Kenjon Barner and up-tempo Oregon fly by USC, dream matchup vs. Alabama on everyone's mind

Yahoo! Sports

LOS ANGELES – LaMichael James, who left Oregon as the best running back the school has ever seen, stood underneath the tunnel at the L.A. Coliseum and talked about the greatest offense he's ever seen.

And really, what else could he say? His former team, the second-ranked Oregon Ducks, had just dropped 62 points on USC (which scored 51 in a losing effort) in a game that should have Nick Saban's head spinning.

Yeah, we'll get to Saban in a moment.

But back to the Ducks, who showed Tinseltown why they're college football's version of George Clooney. On Saturday, they scored early – touchdown No. 1 came one minute, five seconds into the game – they scored often – five TDs by halftime – and they scored with ease – nine TDs total on 12 (not counting two that ended the halves) offensive possessions.

Five of those came from Kenjon Barner, who racked up 321 yards rushing (a school record) and still wasn't the Ducks’ offensive leader on the night. That award went to freshman Marcus Mariota, who threw for 304 yards and ran for 119 more.

In a nutshell, this is Oregon football: try to score on every single play and if they don't, line up as fast as they can so they can try again.

And this is why it's so enticing to root for Alabama vs. Oregon in what would be the juiciest season finale in years.

[Related: AJ McCarron, Alabama complete wild comeback past rival LSU]

It was just last month that Alabama coach Nick Saban cried foul over the hurry-up offense, saying that it doesn't allow defenses to line up, puts them at greater risk of injury and insinuated that it was ruining the game.

"I just think there's got to be some sense of fairness in terms of asking: is this what we want football to be?" he wondered aloud.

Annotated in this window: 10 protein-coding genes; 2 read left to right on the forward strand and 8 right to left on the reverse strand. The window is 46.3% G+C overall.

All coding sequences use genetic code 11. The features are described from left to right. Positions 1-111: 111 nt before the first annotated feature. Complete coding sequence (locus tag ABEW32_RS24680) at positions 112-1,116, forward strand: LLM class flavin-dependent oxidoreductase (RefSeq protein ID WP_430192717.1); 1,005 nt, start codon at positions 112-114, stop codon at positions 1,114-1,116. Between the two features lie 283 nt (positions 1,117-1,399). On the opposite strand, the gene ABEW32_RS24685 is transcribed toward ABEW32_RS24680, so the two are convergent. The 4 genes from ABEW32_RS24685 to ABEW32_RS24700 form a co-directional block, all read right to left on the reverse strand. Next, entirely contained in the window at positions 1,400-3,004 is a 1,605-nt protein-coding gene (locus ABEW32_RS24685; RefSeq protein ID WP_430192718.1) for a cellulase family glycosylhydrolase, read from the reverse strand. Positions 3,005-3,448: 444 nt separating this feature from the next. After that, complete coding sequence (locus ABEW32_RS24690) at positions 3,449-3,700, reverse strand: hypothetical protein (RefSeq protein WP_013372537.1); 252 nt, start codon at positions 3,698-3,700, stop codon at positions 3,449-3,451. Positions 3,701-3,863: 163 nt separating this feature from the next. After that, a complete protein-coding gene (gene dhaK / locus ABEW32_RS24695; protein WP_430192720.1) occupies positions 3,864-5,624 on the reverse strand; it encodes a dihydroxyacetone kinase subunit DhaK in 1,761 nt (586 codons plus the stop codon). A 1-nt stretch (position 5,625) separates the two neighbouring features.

This bit of whine came after Saban's Crimson Tide beat up Ole Miss, a Pinto of an offense in comparison to Oregon's Ferrari.

Chip Kelly's full-throttle attack is a sight to behold. There's nothing flashy about it, other than it always seems to move forward. (Barner rushed the ball 38 times against USC; 36 of those went for positive yards.) They run stretch plays to the left, stretch plays to the right, their receivers block downfield really well, and just when you think they're going to run it again, boom, Mariota pops one over the top.

It's a double-barrel attack that can endure even 484 yards and five touchdowns from Matt Barkley.

USC had its chances to get back into the game after falling behind 21-3, rallying to make it 27-17 on a Barkley to Robert Woods touchdown midway through the second quarter. But with Oregon answering every Trojan touchdown with one of its own, it meant Barkley and Co. had to be perfect, which they weren't. He threw a pair of interceptions, including one in the end zone, and all-world wide receiver Marqise Lee's fumble deep inside Ducks' territory late in the second quarter proved to be hugely costly.

USC opened the second half with a touchdown to pull within three, only to see Oregon answer with one of its own five minutes later. That's how it went for the rest of the game: USC putting seven on the board, but unable to stop the Ducks, who ended the night with 730 yards of total offense.

The "We are SC" crowd is surely wondering now if Lane Kiffin is the future of the program, this after loss No. 3 in a season the Trojans entered ranked No. 1 in the polls. But really, what could Kiffin do? His offense slapped 51 points on the board and never had a chance.

The question now is, does anyone?

[Related: Kenjon Barner enters Heisman race with monster outing against USC]

Going into Saturday, the obvious answer was Alabama. But after struggling to hold back an LSU team whose offense is as explosive as a golf clap, it's clear the Tide are not the world-beaters we thought they were. (Somewhere, Steve Spurrier is chuckling about that.)

But if there is a team that can slow the Ducks, Alabama is it. And if there is a team that can slice through the stiff 'Bama defense, it's Oregon.

When asked if he would relish the chance to take their hurry-up attack against Alabama, Barner refused to take the bait.

"I'm not thinking about Nick Saban," he said. "I'm just focused on playing Oregon football."

That's what makes the prospect of Oregon vs. Alabama in the BCS title so intriguing.

Yes, there's still a long way to go between now and then, and Kansas State and Notre Dame are still in the championship picture. But this – Oregon vs. Alabama – is the dream matchup to end the 2012 season.

[Also: Notre Dame rallies, survives to beat Pittsburgh in triple-OT]

It would be strength vs. strength. Cardiac Kelly vs. Systematic Saban. West Coast flair vs. Southeastern tradition.

Simply, it would be the two best teams in college football playing in a championship game not even a four-team playoff could guarantee.

It'd be so perfect, it would almost make us forget how much we hate the BCS.


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